The only answer was the soft sibilant sigh of sleep.

Six o'clock in the morning didn't come any earlier than normal; it just felt that way to Blair. He'd blearily joined his wide-awake partner at the breakfast table, waiting for that first cup of coffee before he actually rejoined the human race. The dining area of the bed and breakfast was small, the seven tables no more than an arm's length away from each other. There were only three other diners there at that hour of the morning, an older couple just finishing up their meal and the same skinny guy from last night. He was eating alone; his only company a laptop. The waitress took their omelet orders and disappeared after setting down large glasses of orange juice and a carafe of hot coffee. While Jim glanced through the copy of the Woodland Times on the table, he inhaled his first cup of coffee and poured a second. Sipping this one, he looked over at his fellow diner and was startled to hear a voice come out of thin air.

"I have the information ready for you now, Murray."

"That's fine. Log it and send it in twenty-four hours over my signature unless you receive new instructions." The man didn't even look up from his breakfast.

Blair couldn't resist indulging his curiosity. "Excuse me, I couldn't help but overhear your computer there. What kind of program are you running?"

The man looked up, seemingly surprised at the question. He studied both Blair and what he could see of Jim, hidden behind the paper, before he answered. "It's just an office assistant." He offered a hesitant explanation. "I kind of lose track of time when I'm working, so the computer keeps track of other projects I'm working on. But you can't buy it, it's not even on the market."

"That's too bad, sounds like something I could really use."

"You'd fry your computer's motherboard if you had it trying to keep up with you, Chief." Jim added in his two cents and folded up the paper before digging into the platter of omelet, hash browns and fresh biscuits placed before him by the waitress.

Blair rolled his eyes at his partner in an 'I-can't-take-you-anywhere' expression. "My name is Blair Sandburg, by the way, and the eating machine next to me is Jim Ellison. We're here for the road rally."

"Murray Kowalski," he reluctantly responded. "I've got to be going." He folded the laptop shut and left the dining area.

"You're new friend doesn't seem too excited to be here." Jim watched the retreating back of Blair's new acquaintance.

Blair admonished Jim with his fork. "Don't start, Jim. He's probably just having a bad day."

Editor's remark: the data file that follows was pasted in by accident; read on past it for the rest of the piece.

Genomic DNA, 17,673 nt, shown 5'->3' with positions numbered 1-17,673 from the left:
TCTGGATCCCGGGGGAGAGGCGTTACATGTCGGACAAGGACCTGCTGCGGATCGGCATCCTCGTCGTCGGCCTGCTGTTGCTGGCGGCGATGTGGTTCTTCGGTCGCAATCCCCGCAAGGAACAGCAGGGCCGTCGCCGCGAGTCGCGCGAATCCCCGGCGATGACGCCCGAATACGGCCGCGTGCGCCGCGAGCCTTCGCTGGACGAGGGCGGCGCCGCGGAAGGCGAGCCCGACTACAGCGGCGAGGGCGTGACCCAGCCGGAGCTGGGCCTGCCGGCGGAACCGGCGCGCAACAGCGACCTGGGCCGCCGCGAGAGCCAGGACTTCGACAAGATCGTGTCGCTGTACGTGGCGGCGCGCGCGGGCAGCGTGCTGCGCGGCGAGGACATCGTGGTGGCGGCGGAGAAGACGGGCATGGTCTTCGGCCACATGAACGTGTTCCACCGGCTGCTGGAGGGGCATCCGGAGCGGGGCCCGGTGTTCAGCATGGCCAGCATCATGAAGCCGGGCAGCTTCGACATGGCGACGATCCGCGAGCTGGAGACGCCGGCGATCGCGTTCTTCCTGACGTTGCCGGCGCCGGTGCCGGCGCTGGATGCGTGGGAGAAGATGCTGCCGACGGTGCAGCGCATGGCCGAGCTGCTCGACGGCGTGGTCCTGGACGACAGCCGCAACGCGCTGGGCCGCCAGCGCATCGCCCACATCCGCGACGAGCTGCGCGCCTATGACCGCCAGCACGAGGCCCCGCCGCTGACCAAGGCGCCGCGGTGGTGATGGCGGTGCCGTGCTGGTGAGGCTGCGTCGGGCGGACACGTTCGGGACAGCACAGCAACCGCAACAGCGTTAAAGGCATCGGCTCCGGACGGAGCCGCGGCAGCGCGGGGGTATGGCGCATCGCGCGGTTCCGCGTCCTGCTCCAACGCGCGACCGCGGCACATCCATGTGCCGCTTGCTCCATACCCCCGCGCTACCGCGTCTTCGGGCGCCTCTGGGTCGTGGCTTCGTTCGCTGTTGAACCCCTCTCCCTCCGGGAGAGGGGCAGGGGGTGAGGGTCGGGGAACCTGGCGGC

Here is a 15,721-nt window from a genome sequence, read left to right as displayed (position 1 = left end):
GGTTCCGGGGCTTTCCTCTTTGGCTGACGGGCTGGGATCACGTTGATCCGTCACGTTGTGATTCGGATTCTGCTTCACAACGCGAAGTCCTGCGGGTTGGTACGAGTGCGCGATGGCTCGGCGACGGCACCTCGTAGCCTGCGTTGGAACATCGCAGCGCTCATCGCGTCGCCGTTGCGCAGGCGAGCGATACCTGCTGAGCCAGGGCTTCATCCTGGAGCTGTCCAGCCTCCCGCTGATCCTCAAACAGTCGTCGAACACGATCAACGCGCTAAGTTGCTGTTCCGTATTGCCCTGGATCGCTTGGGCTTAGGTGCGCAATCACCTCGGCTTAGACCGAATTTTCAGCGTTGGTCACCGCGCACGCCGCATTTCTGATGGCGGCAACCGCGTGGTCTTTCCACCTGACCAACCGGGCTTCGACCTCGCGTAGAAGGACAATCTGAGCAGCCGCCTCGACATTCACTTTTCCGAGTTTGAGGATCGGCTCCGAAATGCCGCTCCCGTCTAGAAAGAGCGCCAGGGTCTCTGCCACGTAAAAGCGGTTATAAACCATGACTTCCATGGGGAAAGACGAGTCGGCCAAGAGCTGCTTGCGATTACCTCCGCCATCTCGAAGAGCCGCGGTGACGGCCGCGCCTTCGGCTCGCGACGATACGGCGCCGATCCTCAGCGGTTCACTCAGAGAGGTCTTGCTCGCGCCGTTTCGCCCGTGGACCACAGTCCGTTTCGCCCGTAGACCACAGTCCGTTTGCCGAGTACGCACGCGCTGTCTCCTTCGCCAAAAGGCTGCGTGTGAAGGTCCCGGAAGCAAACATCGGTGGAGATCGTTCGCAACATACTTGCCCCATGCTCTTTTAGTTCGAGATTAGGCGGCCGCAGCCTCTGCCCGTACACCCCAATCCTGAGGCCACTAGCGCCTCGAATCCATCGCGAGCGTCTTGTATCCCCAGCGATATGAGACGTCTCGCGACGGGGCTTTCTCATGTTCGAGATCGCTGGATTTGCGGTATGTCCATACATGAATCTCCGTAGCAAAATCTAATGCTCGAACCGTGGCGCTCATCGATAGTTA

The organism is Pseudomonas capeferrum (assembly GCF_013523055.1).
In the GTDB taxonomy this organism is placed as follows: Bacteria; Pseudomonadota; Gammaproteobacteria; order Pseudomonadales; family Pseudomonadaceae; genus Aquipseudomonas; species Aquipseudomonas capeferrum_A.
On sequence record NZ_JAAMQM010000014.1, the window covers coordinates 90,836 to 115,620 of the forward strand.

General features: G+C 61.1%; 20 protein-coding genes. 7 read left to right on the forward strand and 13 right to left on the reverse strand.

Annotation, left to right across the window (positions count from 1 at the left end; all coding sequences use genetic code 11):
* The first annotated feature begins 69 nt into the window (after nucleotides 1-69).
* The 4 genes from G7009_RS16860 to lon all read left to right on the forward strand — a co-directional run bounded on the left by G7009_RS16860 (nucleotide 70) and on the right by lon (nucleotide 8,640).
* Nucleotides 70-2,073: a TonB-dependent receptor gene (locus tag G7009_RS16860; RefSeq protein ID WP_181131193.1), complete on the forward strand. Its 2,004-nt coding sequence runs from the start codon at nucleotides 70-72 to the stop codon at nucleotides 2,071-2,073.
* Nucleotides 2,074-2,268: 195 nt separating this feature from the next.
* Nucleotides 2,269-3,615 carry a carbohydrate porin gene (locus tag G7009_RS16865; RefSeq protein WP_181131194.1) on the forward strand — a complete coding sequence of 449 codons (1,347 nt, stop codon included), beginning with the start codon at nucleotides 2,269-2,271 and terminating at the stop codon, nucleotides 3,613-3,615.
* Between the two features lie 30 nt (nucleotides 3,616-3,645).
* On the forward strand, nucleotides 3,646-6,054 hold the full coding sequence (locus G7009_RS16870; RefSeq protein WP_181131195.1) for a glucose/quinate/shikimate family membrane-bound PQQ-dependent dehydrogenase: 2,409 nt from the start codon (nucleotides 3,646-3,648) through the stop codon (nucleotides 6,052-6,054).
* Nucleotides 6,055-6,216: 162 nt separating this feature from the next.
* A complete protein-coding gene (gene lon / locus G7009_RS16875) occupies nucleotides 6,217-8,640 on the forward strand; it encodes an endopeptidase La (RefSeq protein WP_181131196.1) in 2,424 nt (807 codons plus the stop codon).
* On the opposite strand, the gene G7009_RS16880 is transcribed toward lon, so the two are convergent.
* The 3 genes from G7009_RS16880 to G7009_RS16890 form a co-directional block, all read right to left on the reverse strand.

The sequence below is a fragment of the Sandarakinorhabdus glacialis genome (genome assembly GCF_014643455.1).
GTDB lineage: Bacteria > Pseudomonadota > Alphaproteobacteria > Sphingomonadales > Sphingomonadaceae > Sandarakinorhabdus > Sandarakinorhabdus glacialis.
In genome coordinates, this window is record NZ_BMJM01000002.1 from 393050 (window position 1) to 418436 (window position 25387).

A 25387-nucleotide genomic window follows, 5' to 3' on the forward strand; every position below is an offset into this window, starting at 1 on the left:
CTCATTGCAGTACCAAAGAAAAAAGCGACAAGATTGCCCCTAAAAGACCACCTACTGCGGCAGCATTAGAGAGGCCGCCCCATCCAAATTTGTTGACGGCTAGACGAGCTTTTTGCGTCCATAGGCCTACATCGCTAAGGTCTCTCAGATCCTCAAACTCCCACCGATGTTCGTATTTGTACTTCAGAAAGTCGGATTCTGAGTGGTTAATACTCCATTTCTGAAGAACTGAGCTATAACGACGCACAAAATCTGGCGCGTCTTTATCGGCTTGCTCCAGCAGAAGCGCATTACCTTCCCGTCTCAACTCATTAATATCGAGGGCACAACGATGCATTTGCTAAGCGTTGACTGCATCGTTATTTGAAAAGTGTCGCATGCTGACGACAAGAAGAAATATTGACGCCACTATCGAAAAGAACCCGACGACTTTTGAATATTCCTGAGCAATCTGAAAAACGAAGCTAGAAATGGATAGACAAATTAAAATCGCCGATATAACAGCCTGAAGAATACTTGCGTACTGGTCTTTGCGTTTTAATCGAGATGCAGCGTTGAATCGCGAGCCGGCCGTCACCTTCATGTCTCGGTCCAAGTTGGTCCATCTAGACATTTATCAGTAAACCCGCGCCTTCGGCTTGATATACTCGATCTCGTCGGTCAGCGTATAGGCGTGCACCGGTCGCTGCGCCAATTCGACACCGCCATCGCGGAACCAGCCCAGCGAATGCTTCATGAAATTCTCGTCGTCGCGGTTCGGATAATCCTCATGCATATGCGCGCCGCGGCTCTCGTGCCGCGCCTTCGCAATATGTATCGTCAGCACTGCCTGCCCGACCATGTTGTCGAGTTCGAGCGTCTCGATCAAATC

"Better hurry up, Sandburg." He pointed toward Blair's neglected breakfast. "You've got to be on time for the pre-race meeting to get your instructions."

"Jim, you're forgetting how long I was a college student. We were trained in how to consume an entire meal in five minutes or less." He took two bites of his rapidly cooling omelet. "Don't worry about me. I'm not likely to miss an opportunity like this." Putting action to words, he then devoted himself to finishing his food in record time.

The sun was just barely cresting the horizon, chasing away a few lingering wisps of early morning fog. Mother Nature, in her infinite wisdom, had seen fit to grace the rally with the promise of a beautiful, sunshine filled day. In the parking lot of the Oak Tree Inn, Corvair enthusiasts gathered around the small stage set up in preparation for the beginning of the road rally busily talking with each other. The rally master checked his watch one final time before ascending the steps to the platform and taking his place.

A momentary squeal of feedback announced his arrival at the microphone. "Attention everyone! Will everyone hold it down, please? Thank you. It's almost time to start the rally. Have all the drivers picked up their course packets?" Nodding heads and murmurs of assent responded to his question. "Today's event is a treasure hunt. Whichever team brings back all the items on their list in the shortest amount of time will win the grand prize of, $2,500.00 and, most importantly, 100 points toward the CORSA Corvair of the Year Award. The course is designed to take eight hours to complete if you stay exactly on schedule. There is a one hour lunch break allowance, just check out with one of the judges at the designated stops and check back in when you're through. Each team has a different set of instructions to follow, so you won't get any advantage by following one of the other teams. Remember to use all available resources and don't forget to think outside of the box for you newcomers." That announcement was met with chuckles from the audience. "You may open your course envelopes when the starter clocks you in. If there are no further questions, gentlemen and ladies, to your vehicles and good luck!"